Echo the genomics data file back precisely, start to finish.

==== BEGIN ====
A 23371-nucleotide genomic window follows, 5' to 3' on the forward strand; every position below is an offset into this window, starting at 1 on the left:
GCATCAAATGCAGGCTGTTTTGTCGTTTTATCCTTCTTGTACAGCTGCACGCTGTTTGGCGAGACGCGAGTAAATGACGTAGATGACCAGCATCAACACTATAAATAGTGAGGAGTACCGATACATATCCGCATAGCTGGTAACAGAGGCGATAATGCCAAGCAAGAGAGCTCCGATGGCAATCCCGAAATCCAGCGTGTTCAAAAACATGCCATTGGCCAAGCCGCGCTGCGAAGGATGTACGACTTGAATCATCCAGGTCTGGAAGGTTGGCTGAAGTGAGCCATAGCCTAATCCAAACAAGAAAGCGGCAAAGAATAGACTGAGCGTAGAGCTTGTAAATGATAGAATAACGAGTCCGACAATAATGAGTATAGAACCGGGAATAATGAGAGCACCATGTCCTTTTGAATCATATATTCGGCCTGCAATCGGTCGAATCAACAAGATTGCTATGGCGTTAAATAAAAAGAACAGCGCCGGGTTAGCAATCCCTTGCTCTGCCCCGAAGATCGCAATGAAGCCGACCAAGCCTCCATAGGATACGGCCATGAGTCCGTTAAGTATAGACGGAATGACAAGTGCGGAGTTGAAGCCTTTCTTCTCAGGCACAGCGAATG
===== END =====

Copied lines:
A 23371-nucleotide genomic window follows, 5' to 3' on the forward strand; every position below is an offset into this window, starting at 1 on the left:
GCATCAAATGCAGGCTGTTTTGTCGTTTTATCCTTCTTGTACAGCTGCACGCTGTTTGGCGAGACGCGAGTAAATGACGTAGATGACCAGCATCAACACTATAAATAGTGAGGAGTACCGATACATATCCGCATAGCTGGTAACAGAGGCGATAATGCCAAGCAAGAGAGCTCCGATGGCAATCCCGAAATCCAGCGTGTTCAAAAACATGCCATTGGCCAAGCCGCGCTGCGAAGGATGTACGACTTGAATCATCCAGGTCTGGAAGGTTGGCTGAAGTGAGCCATAGCCTAATCCAAACAAGAAAGCGGCAAAGAATAGACTGAGCGTAGAGCTTGTAAATGATAGAATAACGAGTCCGACAATAATGAGTATAGAACCGGGAATAATGAGAGCACCATGTCCTTTTGAATCATATATTCGGCCTGCAATCGGTCGAATCAACAAGATTGCTATGGCGTTAAATAAAAAGAACAGCGCCGGGTTAGCAATCCCTTGCTCTGCCCCGAAGATCGCAATGAAGCCGACCAAGCCTCCATAGGATACGGCCATGAGTCCGTTAAGTATAGACGGAATGACAAGTGCGGAGTTGAAGCCTTTCTTCTCAGGCACAGCGAATG